In three days, Lee will accept command of Virginia state forces. He is destined to become general-in-chief of Confederate forces.
 
Apr. 21, 1836:  Described as "one of the biggest military upsets in the [western] hemisphere," Texas Army forces under the command of Gen. Sam Houston decisively defeat Mexican forces under Gen. Antonio L√≥pez de Santa Anna in the bloody Battle of San Jacinto. The fighting is grim – much of it hand-to-hand – but it is over in less than 20 minutes. Houston is wounded.
Santa Anna, hiding and dressed in a common soldier's uniform, will be captured the following day.
The Mexican Army is finished. Texas independence is secured.
 
Apr. 21, 1898:  America declares war on Spain. The following day, U.S. Navy warships begin blockading Cuba, and USS Nashville (one of five so-named American warships, including two Confederate vessels of the same name) fires the first official shots of the war.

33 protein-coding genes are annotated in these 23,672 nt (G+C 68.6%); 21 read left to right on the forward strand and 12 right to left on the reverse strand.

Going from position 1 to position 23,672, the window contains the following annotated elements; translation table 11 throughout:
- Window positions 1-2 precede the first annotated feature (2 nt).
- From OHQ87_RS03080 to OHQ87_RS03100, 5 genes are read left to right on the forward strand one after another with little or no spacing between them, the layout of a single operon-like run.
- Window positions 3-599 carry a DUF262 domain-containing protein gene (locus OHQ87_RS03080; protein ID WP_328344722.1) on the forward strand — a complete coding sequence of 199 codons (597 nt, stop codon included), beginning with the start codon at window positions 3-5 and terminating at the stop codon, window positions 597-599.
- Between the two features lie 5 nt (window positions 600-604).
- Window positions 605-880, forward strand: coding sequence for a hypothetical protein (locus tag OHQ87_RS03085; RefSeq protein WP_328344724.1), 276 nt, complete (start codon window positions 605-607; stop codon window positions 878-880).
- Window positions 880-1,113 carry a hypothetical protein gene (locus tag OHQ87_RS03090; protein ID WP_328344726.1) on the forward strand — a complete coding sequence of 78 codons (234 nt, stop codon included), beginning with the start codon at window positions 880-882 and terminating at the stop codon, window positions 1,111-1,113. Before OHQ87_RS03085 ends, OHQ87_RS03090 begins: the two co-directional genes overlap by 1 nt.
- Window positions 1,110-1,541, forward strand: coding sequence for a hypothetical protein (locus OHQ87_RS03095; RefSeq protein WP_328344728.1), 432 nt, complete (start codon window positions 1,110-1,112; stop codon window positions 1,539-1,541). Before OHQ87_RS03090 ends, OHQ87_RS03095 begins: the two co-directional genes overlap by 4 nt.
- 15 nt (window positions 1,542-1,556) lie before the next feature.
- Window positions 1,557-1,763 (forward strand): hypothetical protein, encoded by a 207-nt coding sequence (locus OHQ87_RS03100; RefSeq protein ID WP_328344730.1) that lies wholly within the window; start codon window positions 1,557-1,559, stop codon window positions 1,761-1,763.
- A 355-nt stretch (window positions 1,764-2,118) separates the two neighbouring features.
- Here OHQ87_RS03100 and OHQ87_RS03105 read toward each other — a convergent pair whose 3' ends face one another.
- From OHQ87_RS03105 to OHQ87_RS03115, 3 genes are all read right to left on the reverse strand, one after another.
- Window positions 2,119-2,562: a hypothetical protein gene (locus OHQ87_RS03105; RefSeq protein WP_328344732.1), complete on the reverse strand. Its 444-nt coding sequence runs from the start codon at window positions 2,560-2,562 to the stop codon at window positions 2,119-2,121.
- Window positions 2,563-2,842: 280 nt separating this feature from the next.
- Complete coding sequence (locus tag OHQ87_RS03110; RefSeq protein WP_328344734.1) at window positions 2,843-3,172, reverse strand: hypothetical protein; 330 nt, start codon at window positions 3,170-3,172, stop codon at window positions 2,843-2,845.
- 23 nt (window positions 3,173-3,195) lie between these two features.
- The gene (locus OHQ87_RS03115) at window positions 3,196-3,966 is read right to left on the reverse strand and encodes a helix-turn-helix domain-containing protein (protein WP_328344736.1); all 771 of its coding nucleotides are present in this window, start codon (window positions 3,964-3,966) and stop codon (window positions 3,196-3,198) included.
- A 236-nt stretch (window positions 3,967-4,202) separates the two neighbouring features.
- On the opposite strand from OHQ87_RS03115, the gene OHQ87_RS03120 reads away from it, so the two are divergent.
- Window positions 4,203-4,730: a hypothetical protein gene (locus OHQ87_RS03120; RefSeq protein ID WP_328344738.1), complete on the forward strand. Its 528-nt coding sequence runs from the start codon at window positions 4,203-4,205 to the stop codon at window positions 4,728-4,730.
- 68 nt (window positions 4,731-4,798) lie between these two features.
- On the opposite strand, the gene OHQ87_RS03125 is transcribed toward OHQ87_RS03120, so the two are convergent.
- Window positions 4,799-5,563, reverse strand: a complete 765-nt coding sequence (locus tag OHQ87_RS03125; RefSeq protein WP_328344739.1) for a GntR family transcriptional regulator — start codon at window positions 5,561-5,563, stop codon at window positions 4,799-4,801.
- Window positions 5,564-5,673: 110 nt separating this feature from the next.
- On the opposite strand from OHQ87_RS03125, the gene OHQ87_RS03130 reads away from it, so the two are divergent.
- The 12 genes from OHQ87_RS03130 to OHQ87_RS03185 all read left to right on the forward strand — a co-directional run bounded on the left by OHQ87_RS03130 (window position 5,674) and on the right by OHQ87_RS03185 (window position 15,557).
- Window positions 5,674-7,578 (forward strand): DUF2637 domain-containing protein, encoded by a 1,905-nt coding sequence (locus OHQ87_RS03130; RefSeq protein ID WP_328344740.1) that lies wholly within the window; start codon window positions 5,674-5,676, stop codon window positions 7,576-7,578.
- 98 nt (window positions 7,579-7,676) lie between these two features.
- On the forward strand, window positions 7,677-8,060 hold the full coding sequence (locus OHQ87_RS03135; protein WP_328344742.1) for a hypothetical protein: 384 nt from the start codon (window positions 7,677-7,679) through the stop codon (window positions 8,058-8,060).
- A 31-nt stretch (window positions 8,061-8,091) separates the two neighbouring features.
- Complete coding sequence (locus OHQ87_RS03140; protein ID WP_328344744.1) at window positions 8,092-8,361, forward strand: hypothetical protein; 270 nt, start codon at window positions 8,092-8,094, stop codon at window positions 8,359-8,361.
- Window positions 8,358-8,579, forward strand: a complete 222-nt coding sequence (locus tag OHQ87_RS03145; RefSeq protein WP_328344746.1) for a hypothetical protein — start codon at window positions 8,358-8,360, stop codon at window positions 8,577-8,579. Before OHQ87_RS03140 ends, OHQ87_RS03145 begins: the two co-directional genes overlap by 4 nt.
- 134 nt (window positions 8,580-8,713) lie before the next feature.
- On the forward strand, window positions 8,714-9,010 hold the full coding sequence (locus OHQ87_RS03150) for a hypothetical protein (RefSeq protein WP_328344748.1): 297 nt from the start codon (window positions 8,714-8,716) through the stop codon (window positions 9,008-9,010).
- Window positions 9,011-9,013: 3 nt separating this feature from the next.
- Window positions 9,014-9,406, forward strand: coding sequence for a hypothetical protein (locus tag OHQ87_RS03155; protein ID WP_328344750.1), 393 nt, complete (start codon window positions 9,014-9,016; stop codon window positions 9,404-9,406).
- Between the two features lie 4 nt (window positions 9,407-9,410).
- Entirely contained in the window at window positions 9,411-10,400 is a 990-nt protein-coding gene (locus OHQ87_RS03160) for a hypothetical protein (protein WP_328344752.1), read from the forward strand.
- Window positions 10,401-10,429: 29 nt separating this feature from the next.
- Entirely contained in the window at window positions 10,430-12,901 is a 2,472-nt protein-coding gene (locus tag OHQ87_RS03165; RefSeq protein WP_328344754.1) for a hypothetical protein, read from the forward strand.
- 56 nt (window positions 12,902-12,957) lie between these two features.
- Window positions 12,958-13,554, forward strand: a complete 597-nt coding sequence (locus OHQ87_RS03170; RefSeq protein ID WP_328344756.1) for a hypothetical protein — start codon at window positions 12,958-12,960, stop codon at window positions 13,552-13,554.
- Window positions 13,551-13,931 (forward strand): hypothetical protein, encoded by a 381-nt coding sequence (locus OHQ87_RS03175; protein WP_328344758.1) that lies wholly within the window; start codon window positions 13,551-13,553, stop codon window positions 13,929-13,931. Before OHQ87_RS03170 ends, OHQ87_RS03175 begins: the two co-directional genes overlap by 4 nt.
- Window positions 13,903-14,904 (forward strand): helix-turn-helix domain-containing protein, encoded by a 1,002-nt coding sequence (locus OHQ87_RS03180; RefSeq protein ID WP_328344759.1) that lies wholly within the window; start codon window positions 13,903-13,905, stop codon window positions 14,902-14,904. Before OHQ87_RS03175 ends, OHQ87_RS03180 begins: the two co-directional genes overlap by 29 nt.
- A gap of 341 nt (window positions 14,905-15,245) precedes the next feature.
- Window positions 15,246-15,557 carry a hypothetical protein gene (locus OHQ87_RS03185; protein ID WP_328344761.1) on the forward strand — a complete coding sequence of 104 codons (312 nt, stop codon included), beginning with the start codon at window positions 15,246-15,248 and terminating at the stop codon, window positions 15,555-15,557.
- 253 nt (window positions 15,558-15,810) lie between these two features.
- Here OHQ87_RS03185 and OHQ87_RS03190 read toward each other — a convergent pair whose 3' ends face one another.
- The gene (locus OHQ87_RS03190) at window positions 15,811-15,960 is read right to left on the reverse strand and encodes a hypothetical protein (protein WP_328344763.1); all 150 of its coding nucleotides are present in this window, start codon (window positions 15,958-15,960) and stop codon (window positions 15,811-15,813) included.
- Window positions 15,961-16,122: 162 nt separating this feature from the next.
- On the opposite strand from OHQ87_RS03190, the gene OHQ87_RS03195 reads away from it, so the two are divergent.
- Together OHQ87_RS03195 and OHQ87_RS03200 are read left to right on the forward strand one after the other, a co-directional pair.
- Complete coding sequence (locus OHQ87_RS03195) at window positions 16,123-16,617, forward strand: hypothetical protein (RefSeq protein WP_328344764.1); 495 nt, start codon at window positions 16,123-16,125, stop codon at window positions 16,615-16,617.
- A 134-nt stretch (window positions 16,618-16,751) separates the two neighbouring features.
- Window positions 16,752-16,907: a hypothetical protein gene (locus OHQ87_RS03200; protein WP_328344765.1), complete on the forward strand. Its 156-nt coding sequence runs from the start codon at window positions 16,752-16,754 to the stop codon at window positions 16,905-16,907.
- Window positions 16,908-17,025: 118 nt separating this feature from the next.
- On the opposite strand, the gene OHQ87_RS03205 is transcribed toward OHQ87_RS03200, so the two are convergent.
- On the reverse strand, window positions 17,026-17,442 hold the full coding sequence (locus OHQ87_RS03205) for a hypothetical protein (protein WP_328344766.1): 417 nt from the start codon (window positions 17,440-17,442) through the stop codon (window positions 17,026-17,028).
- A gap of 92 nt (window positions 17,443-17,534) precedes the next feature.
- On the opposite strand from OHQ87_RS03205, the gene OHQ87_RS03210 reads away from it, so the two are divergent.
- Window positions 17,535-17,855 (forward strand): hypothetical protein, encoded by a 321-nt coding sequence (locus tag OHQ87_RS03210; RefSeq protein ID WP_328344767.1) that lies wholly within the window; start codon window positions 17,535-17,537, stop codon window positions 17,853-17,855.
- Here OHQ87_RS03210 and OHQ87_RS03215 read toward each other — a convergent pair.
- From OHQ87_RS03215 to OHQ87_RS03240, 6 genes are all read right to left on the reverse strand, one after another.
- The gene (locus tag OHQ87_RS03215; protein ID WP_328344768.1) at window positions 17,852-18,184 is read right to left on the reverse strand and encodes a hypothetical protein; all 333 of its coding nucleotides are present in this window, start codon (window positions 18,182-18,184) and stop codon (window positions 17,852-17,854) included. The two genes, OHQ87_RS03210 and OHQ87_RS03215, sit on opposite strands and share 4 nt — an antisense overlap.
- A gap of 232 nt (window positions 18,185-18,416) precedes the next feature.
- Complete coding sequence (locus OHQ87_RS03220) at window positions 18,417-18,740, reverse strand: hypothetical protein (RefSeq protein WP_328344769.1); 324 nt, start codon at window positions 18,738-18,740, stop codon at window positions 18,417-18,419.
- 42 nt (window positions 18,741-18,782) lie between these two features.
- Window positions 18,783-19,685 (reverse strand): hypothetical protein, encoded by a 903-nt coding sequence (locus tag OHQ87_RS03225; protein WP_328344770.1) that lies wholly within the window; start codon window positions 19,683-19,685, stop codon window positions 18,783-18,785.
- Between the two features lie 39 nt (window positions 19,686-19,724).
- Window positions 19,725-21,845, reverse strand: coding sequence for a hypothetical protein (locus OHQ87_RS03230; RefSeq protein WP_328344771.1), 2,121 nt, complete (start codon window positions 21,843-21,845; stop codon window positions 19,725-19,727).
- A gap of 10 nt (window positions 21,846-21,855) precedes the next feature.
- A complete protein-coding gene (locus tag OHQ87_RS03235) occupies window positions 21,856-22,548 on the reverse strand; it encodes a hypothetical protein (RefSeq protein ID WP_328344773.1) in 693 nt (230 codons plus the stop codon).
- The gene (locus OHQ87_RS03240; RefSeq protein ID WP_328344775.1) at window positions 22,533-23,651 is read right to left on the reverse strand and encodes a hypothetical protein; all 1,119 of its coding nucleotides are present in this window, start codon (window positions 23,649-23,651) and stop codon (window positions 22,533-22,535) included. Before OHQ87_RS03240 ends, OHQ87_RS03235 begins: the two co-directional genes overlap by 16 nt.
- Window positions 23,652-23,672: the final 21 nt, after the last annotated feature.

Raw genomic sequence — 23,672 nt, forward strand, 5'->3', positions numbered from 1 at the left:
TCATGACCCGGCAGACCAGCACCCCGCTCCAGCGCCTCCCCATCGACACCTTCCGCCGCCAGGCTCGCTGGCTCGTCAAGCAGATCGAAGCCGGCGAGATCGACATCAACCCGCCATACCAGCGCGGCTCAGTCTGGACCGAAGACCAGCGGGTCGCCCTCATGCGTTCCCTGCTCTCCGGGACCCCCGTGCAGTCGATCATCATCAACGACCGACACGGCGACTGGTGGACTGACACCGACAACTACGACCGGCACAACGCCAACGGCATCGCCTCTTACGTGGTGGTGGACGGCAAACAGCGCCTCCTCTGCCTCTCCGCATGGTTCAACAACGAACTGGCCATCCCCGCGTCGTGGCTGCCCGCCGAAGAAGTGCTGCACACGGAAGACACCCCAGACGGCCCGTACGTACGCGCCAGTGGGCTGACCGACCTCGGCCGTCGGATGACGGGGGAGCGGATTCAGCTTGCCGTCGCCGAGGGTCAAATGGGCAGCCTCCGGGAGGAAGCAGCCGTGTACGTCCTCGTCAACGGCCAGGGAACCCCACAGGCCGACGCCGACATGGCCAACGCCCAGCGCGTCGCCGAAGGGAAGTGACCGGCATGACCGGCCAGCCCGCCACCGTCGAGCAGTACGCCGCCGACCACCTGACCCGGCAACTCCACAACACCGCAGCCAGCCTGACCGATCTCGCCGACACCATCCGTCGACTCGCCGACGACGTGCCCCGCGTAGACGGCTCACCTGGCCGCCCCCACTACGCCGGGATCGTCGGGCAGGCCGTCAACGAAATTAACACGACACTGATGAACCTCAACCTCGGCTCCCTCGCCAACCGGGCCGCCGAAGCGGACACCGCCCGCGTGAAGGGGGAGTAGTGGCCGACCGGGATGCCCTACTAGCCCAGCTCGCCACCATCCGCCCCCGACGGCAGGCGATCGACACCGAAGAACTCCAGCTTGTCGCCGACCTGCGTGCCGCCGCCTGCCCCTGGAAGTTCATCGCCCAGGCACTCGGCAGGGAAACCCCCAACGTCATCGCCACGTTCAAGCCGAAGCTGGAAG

Apr. 23, 1778:  Capt. John Paul Jones – commanding the Continental sloop-of-war Ranger (the first of 10 so-named American warships) – leads a daring ship-to-shore raid on the British fortress at Whitehaven, England.
Jones' sailors and Marines spike the enemy's guns, burn a few buildings, and set fire to a ship before withdrawing. The raid is the first on British soil by an American force.
 
Apr. 24, 1778:  Jones captures the Royal Navy sloop HMS Drake in an action off the Irish coast in which Drake's captain, Commander George Burdon, is killed by a Continental Marine.
 
Apr. 24, 1862:  Union Naval forces under the command of Adm. David Farragut knife past Confederate gunboats and batteries at Forts Jackson and St.
Philip in the Mississippi River at New Orleans. Farragut will capture the city.